Free lunch for all offered at four schools

All students enrolled at Clifton, Chipeta, Dos Rios, and Nisley elementary schools, regardless of household income, can eat breakfast and lunch at school free of charge starting this school year.

Students at any school can apply for free or reduced-price school meals on an individual basis if they meet income guidelines under the U.S. Department of Agriculture’s National School Lunch Program. Annual income requirements start with a base of $15,171 for the first family member and $5,278 for each additional family member for free school meals, and a base of $21,590 for the first family member and $7,511 for each additional family member for reduced-price meals.

Nisley, Chipeta, Dos Rios, and Clifton have some of the highest rates of students applying for free or reduced-price school meals in District 51. Nearly 83 percent of Clifton Elementary students applied for free or reduced-price meals last year, followed by 81 percent at Nisley, 80 percent at Dos Rios and 77 percent at Chipeta.

Students at Clifton, Chipeta, Dos Rios and Nisley can get free breakfast and lunch at school whether they meet income guidelines or not because they are participating in the Provision 2 program.

Any school can apply for Provision 2 status and offer all meals free of charge, but schools with a high percentage of low-income children are the most likely to apply because those schools are more likely to break even on the cost of providing food and labor to serve school meals thanks to federal reimbursements.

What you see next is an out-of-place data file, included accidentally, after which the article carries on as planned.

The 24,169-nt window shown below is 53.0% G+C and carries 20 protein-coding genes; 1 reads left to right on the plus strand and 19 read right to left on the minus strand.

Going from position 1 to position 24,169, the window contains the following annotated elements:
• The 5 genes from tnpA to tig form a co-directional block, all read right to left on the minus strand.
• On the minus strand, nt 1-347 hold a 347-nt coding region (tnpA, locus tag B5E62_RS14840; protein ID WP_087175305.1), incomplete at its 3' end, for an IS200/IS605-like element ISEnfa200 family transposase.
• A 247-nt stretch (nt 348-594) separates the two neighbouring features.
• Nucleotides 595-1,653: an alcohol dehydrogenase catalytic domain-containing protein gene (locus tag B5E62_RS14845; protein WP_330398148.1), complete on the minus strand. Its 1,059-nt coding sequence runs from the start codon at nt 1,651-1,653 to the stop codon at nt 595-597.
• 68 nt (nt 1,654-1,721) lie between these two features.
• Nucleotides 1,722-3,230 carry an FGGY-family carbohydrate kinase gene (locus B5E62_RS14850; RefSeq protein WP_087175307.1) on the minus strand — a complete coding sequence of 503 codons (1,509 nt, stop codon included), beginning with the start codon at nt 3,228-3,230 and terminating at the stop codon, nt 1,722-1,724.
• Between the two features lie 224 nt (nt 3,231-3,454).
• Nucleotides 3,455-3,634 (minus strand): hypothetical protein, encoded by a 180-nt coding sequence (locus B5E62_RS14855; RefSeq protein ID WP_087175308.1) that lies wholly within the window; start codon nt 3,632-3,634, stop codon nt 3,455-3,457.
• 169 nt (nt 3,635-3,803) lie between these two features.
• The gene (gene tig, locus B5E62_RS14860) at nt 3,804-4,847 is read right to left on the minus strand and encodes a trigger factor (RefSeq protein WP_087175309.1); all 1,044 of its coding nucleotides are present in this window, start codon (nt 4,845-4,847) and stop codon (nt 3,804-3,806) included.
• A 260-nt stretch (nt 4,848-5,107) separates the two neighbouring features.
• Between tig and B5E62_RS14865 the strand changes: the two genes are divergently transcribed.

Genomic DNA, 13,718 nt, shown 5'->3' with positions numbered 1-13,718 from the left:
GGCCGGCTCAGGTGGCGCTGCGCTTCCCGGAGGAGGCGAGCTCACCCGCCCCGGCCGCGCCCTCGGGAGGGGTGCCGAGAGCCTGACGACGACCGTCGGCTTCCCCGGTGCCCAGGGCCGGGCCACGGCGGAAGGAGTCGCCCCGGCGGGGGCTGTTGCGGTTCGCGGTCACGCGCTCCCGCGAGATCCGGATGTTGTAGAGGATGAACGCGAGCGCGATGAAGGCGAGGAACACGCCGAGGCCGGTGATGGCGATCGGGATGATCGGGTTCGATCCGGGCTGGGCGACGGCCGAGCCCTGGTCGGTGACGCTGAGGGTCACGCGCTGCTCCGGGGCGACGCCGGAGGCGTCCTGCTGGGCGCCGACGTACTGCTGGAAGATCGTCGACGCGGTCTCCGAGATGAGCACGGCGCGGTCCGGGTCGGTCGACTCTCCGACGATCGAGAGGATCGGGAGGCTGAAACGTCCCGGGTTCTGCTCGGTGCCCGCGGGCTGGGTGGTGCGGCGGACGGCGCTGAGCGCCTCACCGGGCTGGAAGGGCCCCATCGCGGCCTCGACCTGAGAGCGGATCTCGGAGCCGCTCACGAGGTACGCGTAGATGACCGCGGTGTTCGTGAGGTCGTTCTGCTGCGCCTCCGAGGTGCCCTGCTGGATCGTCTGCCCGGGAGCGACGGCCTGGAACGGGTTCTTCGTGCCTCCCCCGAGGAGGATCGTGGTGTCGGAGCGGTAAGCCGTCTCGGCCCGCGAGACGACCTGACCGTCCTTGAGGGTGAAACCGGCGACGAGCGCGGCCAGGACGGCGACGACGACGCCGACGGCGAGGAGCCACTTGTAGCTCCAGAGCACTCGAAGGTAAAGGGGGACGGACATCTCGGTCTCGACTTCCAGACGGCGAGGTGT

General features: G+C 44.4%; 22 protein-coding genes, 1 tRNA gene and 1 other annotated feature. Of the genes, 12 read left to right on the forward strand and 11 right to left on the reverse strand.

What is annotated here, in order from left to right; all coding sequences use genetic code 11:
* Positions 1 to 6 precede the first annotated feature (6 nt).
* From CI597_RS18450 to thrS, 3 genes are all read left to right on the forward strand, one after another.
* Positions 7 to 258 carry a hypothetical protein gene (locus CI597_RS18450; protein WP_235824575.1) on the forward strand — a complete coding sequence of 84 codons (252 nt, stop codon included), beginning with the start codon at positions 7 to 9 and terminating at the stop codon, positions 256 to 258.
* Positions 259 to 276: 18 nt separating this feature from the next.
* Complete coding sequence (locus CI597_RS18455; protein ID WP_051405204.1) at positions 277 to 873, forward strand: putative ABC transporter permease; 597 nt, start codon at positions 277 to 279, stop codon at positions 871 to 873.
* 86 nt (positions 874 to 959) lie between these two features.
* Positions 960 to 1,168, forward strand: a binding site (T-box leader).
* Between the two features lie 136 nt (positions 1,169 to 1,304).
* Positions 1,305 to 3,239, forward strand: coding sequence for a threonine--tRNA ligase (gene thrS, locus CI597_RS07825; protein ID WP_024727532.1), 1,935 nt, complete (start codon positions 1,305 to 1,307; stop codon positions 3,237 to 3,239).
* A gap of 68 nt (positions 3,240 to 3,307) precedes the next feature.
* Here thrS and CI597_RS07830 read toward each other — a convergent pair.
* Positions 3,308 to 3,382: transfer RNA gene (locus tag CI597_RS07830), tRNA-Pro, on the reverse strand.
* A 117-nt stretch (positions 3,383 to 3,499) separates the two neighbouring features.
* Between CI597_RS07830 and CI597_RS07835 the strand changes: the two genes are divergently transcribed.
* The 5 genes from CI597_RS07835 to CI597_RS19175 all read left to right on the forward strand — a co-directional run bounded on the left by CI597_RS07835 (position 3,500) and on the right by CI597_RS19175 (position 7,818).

Schools nationwide are reimbursed by the federal government between 28 cents and 42 cents for every meal served to paying students, between $2.58 and $2.81 for every meal served to a reduced price-qualifying student, and from $2.98 to $3.21 for each meal served to a student who has applied for free breakfast and lunch.

District 51 Nutrition Services Director Dan Sharp said the goal of Program 2 participation is to get more students through school lunch and breakfast lines and serve students who may qualify for free meals but have not applied for them and would otherwise go hungry. If more students eat school meals and the percentage of students who qualify for free or reduced-price meals remains the same in a school (Provision 2 schools use a baseline free and reduced count for the following three years), the school gets more reimbursement money, which Sharp said he is counting on to cover the deficit left by not charging students who would otherwise pay for meals. If that plan does not work out, the program can be dropped at the end of any school year.

Eligible students at Provision 2 schools only need to fill out free and reduced-price meal application forms every four years but those families are still encouraged to fill out a similar application, called a family economic data survey form, each year so that the school can continue to qualify for other low-income funding, such as Title I dollars.

Rocky Mountain Elementary, which had 84 percent of students apply for free or reduced-price meals last fall, started offering free breakfast and lunch for all students last year under a different program.

Sharp said there are no plans to expand free meals for all students to any other schools in the district.


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